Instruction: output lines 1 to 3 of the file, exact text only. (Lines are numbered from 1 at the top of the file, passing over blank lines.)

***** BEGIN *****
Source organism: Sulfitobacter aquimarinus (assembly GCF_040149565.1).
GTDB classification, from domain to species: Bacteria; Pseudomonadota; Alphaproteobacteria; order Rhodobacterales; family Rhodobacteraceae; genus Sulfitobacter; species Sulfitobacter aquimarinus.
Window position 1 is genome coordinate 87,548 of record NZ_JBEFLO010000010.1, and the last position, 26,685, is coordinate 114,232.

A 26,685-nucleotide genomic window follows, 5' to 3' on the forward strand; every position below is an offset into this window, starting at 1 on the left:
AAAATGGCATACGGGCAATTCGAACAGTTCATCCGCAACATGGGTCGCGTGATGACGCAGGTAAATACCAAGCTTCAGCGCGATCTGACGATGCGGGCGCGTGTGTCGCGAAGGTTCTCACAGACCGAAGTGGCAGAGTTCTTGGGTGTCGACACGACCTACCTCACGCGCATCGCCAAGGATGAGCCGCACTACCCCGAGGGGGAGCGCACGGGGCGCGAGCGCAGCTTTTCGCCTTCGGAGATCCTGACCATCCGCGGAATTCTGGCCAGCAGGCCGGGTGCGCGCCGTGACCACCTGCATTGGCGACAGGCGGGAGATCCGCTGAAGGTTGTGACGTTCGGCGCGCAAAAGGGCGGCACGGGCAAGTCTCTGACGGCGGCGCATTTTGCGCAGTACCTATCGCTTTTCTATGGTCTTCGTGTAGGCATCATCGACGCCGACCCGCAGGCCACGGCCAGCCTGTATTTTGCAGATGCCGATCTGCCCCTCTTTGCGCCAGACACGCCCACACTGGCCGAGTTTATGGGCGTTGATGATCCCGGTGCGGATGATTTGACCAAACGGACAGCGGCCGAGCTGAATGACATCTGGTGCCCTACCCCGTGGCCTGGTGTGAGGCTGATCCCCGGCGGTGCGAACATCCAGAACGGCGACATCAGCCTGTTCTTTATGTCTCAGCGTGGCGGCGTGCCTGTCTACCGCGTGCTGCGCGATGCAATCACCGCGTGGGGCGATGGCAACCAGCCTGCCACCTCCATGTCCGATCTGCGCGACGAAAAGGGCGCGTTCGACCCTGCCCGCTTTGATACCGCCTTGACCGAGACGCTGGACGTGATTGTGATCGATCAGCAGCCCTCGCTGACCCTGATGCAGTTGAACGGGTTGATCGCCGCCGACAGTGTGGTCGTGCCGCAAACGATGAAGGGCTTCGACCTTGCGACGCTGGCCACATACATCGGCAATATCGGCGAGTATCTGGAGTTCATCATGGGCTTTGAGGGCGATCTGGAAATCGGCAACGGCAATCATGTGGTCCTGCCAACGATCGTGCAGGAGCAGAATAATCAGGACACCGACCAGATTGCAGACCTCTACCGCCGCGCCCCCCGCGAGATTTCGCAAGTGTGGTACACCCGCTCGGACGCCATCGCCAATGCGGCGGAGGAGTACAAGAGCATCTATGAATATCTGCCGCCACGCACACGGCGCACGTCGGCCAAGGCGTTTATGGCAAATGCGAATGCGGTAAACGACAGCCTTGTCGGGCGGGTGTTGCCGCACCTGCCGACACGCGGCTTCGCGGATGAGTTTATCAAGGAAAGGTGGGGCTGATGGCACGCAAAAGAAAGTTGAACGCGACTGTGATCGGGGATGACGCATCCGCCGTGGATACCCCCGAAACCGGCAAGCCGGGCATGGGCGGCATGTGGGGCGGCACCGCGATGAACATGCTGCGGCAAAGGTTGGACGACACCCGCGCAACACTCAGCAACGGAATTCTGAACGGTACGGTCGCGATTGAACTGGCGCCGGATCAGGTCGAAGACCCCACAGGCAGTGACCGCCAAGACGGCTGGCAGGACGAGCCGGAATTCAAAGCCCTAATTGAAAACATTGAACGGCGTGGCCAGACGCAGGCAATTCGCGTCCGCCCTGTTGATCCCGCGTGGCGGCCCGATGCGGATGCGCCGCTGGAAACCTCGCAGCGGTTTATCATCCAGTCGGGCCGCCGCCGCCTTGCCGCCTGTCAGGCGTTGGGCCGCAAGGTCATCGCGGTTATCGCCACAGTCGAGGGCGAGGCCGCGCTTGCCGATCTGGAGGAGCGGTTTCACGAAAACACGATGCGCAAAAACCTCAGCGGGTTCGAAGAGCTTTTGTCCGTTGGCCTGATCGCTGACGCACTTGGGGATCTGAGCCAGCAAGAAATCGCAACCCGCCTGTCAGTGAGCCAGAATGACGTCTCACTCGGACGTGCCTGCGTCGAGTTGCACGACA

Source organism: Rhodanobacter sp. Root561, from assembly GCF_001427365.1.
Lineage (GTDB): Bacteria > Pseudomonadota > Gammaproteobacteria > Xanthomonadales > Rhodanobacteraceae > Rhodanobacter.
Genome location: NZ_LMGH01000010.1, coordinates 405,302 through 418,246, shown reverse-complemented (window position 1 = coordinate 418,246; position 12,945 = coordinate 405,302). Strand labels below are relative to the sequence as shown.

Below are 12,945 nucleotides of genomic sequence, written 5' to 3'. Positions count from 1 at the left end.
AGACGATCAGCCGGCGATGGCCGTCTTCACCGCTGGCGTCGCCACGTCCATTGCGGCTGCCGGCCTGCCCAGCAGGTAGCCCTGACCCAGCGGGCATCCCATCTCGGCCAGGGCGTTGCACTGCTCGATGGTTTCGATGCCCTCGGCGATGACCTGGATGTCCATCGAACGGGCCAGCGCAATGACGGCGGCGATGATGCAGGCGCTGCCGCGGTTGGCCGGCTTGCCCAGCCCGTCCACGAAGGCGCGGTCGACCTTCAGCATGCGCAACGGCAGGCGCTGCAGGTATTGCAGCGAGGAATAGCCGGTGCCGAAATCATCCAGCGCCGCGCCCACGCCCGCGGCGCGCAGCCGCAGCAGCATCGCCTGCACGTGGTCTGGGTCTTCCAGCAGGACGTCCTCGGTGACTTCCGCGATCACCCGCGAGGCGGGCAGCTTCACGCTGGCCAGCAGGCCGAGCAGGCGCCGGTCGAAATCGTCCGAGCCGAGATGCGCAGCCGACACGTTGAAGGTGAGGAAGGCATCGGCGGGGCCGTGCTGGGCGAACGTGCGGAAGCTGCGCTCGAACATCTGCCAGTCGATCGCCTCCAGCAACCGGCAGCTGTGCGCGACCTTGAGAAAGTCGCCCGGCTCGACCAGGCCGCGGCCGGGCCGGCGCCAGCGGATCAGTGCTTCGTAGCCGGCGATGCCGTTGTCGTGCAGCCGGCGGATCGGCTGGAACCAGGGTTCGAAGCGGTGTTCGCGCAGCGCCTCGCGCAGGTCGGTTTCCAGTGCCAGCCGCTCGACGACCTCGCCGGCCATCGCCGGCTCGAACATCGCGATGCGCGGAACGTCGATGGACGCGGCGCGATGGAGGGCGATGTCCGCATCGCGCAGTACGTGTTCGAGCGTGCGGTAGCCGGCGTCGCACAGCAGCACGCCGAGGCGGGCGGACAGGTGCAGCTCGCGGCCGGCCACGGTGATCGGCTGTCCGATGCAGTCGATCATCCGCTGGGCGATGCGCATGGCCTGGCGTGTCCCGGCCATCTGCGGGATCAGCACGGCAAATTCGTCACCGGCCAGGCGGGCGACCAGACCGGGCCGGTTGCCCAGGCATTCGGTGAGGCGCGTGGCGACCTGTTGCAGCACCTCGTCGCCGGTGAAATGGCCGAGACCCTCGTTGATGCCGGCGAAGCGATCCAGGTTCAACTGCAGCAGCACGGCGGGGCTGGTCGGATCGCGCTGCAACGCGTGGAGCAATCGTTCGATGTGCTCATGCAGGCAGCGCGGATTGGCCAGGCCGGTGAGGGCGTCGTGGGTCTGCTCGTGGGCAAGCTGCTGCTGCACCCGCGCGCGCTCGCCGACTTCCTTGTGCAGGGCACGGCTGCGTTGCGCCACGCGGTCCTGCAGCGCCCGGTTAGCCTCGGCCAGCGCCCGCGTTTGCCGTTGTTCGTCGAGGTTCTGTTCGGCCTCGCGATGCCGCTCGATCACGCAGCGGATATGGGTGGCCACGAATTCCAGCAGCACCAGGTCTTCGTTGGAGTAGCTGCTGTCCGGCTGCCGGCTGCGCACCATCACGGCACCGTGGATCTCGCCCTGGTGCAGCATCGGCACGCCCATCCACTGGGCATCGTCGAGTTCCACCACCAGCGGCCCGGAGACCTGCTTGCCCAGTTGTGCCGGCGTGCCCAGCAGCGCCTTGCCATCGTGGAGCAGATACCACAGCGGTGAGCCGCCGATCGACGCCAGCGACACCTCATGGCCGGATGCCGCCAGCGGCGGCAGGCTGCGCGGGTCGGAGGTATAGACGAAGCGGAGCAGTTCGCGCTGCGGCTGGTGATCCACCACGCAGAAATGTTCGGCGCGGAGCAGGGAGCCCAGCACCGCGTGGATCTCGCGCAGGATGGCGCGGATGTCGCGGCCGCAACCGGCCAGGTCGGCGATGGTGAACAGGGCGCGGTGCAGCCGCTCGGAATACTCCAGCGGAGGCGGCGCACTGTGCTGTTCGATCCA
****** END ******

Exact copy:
Source organism: Sulfitobacter aquimarinus (assembly GCF_040149565.1).
GTDB classification, from domain to species: Bacteria; Pseudomonadota; Alphaproteobacteria; order Rhodobacterales; family Rhodobacteraceae; genus Sulfitobacter; species Sulfitobacter aquimarinus.
Window position 1 is genome coordinate 87,548 of record NZ_JBEFLO010000010.1, and the last position, 26,685, is coordinate 114,232.